Awkwafina and Sandra Oh’s ‘Quiz Lady’ Was Never Meant to Have an R Rating

Awkwafina and Sandra Oh’s ‘Quiz Lady’ Was Never Meant to Have an R Rating

After Jen D’Angelo’s first feature (a script she describes as Rosencrantz and Guildenstern Are Dead meets Titanic) made The Black List, she received industry attention but quickly realized the endeavor would be obscenely expensive — and a rights nightmare. She instead decided to write a film inspired by her brother, a longtime Jeopardy! whiz who has never made it on the show. From there, Quiz Lady — a sweet, slapstick story about two polar-opposite sisters looking to pay off their mother’s debts by scoring a spot on a game show — was born. D’Angelo details the casting and real-life dynamics of Sandra Oh and Awkwafina, as well as the movie’s R rating.

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Did you write this with Awkwafina and Sandra Oh in mind?

I wrote it with the understanding that it would be difficult to get made if I didn’t have incredible actors at the center. When I finished the draft, my manager thought of Awkwafina, who is also a client of hers. She immediately wanted to sign on and then mentioned that she and Sandra had always wanted to do something together. This pairing feels like a miracle. 

How did their casting help inform the final version of the movie?

They really wanted to make it feel authentically and specifically Asian American — especially in regard to the family dynamics. We talked a lot about battling the model minority myth, what that has done to the characters, and how they’ve internalized shame. The changes they made helped everything in the movie feel much more real and brought their performances to life.

They’re playing against type, with Awkwafina as the serious, responsible sister and Sandra as the wild sister, but do you see any similarities between the actors and their characters?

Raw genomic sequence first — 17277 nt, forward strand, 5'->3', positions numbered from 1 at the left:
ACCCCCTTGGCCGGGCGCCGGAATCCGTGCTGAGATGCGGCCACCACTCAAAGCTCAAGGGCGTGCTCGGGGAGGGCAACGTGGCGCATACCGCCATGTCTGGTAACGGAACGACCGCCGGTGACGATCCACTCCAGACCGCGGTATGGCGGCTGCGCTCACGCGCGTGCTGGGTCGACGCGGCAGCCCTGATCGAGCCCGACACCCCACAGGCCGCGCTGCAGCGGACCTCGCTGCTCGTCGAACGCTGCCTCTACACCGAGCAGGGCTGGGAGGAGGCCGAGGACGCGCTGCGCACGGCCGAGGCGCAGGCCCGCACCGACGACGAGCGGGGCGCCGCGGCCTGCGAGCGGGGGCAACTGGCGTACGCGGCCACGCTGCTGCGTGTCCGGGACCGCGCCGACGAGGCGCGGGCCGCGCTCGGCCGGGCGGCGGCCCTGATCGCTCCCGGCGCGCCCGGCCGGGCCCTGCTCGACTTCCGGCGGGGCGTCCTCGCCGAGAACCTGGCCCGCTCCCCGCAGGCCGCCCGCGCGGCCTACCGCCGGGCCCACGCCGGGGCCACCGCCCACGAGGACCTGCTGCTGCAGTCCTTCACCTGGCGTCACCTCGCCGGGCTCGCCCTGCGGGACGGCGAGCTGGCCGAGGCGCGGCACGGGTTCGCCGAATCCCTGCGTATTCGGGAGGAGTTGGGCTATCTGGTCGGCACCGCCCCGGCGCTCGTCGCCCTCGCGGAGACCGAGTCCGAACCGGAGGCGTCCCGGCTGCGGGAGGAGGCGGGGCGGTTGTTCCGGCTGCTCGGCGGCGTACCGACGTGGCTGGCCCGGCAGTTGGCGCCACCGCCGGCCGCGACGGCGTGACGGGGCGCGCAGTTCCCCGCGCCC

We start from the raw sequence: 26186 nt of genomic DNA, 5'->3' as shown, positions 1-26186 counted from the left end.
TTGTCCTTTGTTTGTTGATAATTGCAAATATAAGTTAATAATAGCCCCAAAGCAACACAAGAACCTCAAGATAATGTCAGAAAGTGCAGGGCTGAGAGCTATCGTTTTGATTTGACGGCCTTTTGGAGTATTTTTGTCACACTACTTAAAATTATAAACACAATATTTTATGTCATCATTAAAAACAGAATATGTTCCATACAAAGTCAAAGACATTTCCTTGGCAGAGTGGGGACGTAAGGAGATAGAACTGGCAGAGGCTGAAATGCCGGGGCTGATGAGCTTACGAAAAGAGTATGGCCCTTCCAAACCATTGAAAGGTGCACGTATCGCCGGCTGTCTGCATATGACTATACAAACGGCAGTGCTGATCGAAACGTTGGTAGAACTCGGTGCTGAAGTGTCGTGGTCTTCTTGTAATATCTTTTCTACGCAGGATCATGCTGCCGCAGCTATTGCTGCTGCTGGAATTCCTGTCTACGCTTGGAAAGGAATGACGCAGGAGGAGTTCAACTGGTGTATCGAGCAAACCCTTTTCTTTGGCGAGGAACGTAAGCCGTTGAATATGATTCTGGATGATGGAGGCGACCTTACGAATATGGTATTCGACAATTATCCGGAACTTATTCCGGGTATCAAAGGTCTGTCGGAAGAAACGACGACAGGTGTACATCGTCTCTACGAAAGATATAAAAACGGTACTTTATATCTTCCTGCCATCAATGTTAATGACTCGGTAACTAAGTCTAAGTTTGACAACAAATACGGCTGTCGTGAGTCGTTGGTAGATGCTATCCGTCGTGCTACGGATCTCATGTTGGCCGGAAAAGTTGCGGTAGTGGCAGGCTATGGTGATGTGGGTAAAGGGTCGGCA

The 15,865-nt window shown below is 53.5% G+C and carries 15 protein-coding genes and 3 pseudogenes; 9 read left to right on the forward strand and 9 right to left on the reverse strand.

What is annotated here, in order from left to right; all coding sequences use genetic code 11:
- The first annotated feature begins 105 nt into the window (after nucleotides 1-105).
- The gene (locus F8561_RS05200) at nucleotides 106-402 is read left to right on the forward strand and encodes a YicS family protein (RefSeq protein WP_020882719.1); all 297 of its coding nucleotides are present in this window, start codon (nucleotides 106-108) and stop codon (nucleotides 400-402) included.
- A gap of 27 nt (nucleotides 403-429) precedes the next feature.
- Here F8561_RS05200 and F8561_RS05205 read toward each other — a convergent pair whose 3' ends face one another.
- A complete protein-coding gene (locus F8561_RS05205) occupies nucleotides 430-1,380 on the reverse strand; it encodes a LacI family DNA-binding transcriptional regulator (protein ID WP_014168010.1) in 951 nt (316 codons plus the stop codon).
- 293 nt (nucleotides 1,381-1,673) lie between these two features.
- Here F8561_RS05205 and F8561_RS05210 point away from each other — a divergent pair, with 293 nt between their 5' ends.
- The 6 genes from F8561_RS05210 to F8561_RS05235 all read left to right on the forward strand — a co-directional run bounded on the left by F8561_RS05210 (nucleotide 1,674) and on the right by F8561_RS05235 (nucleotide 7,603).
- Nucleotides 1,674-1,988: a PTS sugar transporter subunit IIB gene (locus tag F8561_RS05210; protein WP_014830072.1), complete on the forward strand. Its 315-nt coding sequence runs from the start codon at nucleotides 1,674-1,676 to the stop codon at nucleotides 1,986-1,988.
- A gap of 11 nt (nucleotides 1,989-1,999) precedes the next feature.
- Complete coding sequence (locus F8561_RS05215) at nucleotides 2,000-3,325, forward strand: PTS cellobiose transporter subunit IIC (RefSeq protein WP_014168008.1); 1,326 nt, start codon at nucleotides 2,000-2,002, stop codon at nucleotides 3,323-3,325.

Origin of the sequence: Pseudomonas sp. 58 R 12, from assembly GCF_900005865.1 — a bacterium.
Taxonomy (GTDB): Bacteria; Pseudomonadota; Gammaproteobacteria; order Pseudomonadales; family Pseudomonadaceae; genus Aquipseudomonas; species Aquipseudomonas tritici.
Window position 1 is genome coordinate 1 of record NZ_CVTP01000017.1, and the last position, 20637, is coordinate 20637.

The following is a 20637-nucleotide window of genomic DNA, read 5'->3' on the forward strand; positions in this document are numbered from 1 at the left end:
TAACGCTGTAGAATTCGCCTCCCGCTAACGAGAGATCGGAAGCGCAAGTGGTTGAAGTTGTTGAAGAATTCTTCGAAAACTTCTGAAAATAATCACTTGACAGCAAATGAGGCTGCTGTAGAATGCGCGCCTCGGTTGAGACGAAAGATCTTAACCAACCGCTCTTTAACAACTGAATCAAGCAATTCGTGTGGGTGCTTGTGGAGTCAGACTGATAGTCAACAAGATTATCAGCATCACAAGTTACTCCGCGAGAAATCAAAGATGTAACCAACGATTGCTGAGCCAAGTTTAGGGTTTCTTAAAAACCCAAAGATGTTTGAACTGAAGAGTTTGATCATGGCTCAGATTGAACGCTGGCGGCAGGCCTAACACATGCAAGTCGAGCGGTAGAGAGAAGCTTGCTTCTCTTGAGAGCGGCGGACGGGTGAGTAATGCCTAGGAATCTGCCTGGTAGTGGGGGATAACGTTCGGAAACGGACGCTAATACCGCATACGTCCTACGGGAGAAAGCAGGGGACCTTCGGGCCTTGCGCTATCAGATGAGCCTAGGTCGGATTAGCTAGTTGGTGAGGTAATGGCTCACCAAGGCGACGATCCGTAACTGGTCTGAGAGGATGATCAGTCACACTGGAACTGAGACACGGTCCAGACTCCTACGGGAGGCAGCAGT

Their relationship in real life does feel very sister-y. Awkwafina really is a whiz. There was a scene where she lists all the best picture Oscar winners in order, and she legitimately did that in real life. Sandra has so much energy and is so interested in people and how things work — the second she walks into a room, everyone is like, “Oh, Sandra is here.” She has this special aura about her. 

Recent female-fronted comedies, like No Hard Feelings or Joy Ride, have really leaned into raunchiness. Were you aiming for a more mild R-rated comedy?

I was surprised that it got an R rating. We weren’t aiming for that because what we really liked about the movie is that it was heartfelt and silly, with some emotional heft to the storyline in the sisters’ relationship. Now that I know it’s R-rated, there’s probably more we could have left in there. (Laughs.)

The film has a top-secret celebrity cameo. Can you tease anything?

I’m so excited to be able to talk about that scene once the movie comes out. I’ll say that in the original script, we had a character who is obsessed with Ray Donovan run into Liev Schreiber, but Liev was unavailable. So I tried to think of a new, funny way to do a joke about celebrity doppelgangers. I had a whole list, like Jake Johnson and Oscar Isaac, or Jeffrey Dean Morgan and Javier Bardem. 

From left: Screenwriter Jen D’Angelo; and Sandra Oh as Jenny, Awkwafina’s fictional older sister who conjures a plan to get on Can’t Stop the Quiz.

From left: Screenwriter Jen D’Angelo; Sandra Oh as Jenny, Awkwafina’s fictional older sister who conjures a plan to get on Can’t Stop the Quiz.

Courtesy of Joanna DeGeneres; Courtesy of 20th Century Studios

This story first appeared in the Oct. 25 issue of The Hollywood Reporter magazine. Click here to subscribe.